I have read Robbins and Witheringtons different understanding of socio-rhetorical criticism and have better understood Ben Witherington III's method:

“socio-rhetorical criticism” is the study of ancient social history with a particular emphasis on the oral disposition of ancient cultures and their use of Greco-Roman rhetoric. This method examines the societal factors, literary works, and rhetorical techniques that were widely implemented in first century Palestine.

Defining “rhetoric” as “the art of persuasion,” rhetorical criticism allows exegetes to examine the New Testament’s adaptation of rhetoric to further each author’s particular theological agenda. These rhetorical devices include literary and oral tactics, such as rhetorical questions, irony, hyperbole, personification, enthymemes, rhythm, rhyme, alliteration, amplification, and assonance.


Socio-rhetorical criticism assumes that ancient rhetoric influenced the New Testament writers in their composition of Scripture. In order to discover the authorial intent of the biblical writers, readers must first attempt to understand the rhetorical contexts within which they wrote. One important context is the culture’s use of “oral texts,” where the people customarily heard a text read aloud.

How can we do socio-rhetorical criticism on Matthew 13:31-32 using his method?

Matthew 13:31 He told them another parable: “The kingdom of heaven is like a mustard seed, which a man took and planted in his field. 32 Though it is the smallest of all seeds, yet when it grows, it is the largest of garden plants and becomes a tree, so that the birds come and perch in its branches.”

  • Craig Keener wrote a socio-rhetorical commentary on Matthew. I recommend checking that out: logos.com/product/7198/…
    – Dan
    Feb 11, 2022 at 17:33
  • I own this commentary, and a quick summary is that it continues Jesus' theme of his "hidden" kingdom as God's kingdom arriving/coming. Just as Jesus came as a meek servant, the mustard seed is small and inconspicuous, yet the inconspicuous/small becomes mighty—just as Jesus will be revealed as king. "[T]he glorious kingdom of the future is present in this age in only an obscure and hidden way, except to those with eyes of faith.... [I]t ... exhibits a very basic plot movement that contrasts present obscurity with future greatness" (Keener, 385, 388).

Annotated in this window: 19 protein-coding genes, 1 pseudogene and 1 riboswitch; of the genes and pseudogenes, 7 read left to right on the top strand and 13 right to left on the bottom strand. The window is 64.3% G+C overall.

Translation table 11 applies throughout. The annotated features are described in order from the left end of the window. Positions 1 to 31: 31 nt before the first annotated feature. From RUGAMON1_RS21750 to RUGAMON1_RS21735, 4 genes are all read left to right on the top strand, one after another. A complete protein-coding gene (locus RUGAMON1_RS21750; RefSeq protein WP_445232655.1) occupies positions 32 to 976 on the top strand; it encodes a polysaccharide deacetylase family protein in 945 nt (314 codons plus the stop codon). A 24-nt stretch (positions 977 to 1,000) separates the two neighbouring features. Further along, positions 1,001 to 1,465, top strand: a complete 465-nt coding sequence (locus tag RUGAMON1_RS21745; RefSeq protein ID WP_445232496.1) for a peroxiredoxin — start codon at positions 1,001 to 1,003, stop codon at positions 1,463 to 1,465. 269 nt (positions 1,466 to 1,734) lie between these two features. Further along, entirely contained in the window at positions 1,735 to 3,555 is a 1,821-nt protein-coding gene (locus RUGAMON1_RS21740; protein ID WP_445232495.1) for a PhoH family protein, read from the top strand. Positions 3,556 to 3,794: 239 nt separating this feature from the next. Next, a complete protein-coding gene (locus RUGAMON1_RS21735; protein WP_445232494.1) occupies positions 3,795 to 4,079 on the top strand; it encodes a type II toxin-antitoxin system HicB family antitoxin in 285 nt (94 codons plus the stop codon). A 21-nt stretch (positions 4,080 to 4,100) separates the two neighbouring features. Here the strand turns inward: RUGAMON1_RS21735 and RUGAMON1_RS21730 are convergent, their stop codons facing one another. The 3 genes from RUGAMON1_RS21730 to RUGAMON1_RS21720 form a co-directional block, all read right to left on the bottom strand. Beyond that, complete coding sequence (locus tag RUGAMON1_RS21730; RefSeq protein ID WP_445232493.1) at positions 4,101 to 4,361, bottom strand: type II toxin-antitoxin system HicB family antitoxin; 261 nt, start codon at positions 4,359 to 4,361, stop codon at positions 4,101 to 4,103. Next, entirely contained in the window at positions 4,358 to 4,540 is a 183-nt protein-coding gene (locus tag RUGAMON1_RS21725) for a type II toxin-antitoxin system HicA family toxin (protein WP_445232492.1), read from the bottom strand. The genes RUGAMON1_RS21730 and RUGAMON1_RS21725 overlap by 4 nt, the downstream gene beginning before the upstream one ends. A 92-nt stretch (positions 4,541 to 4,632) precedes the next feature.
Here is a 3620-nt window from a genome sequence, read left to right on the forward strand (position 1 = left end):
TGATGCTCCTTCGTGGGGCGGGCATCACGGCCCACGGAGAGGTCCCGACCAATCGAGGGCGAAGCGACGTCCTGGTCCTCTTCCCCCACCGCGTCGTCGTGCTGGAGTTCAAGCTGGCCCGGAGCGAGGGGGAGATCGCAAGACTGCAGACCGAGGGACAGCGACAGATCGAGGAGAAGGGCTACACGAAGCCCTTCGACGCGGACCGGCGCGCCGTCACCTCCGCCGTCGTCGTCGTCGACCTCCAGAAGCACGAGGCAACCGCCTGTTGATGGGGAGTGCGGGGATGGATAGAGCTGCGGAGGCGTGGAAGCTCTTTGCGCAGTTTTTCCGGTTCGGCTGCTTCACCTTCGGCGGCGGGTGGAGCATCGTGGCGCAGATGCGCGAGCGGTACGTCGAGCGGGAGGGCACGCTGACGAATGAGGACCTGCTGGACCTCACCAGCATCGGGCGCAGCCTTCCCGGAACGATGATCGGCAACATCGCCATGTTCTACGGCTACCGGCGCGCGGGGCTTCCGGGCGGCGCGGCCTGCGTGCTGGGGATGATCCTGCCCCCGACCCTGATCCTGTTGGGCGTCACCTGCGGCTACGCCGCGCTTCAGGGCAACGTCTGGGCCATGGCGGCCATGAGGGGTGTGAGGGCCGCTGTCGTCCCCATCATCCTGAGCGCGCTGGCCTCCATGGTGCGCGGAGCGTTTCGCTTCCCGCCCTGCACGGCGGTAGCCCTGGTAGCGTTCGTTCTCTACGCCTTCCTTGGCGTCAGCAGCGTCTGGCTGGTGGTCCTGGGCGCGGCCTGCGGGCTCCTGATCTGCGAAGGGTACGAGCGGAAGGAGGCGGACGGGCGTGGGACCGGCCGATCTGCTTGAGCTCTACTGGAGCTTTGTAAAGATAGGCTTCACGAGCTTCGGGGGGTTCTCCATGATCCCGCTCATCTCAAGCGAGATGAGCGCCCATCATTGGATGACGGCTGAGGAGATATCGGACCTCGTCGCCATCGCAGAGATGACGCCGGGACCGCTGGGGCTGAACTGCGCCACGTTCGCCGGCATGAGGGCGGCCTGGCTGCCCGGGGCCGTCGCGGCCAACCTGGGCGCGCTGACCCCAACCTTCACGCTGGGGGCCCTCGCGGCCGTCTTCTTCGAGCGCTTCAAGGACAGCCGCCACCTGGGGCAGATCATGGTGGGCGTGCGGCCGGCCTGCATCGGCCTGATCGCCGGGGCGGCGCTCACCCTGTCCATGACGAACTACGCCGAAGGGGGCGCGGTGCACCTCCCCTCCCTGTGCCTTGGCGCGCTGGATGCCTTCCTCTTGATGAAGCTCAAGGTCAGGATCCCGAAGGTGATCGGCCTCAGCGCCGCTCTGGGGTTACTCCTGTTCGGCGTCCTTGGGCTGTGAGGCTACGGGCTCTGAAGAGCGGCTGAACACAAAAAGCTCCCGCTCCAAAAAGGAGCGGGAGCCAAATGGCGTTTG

– Dan
    Feb 11, 2022 at 18:00

1 Answer 1


To conduct socio-rhetorical criticism on Matthew 13:31-32, we would need to consider both the social context in which the text was written and the rhetorical strategies used by the author.

The social context of Matthew 13:31-32 is that it is part of a larger collection of parables that Jesus tells in response to questions from his disciples and the crowds. The parable of the mustard seed in particular is meant to convey the idea that the Kingdom of Heaven may start small, but will eventually grow to be large and all-encompassing. This would have been an important message for the early Christian community, which was likely facing persecution and struggling to establish itself as a significant religious movement.

In terms of rhetorical strategies, Matthew 13:31-32 uses metaphor and hyperbole to convey its message. The mustard seed is used as a metaphor for the Kingdom of Heaven, emphasizing the idea that something small and seemingly insignificant can grow into something much larger and more powerful. The hyperbolic language used to describe the mustard seed as "the smallest of all seeds" and the tree that it grows into as "the greatest of shrubs" further emphasizes this idea.

To conduct socio-rhetorical criticism on this passage, we might consider questions such as:

What was the social and cultural context in which this parable was written and originally heard? How would this context have influenced the meaning and significance of the parable for its original audience? How does the use of metaphor and hyperbole contribute to the message of the parable? What other literary devices are used in the passage? What might this parable have to say about the growth and development of the early Christian community? How might it have been used to encourage and inspire believers during a time of persecution and hardship?

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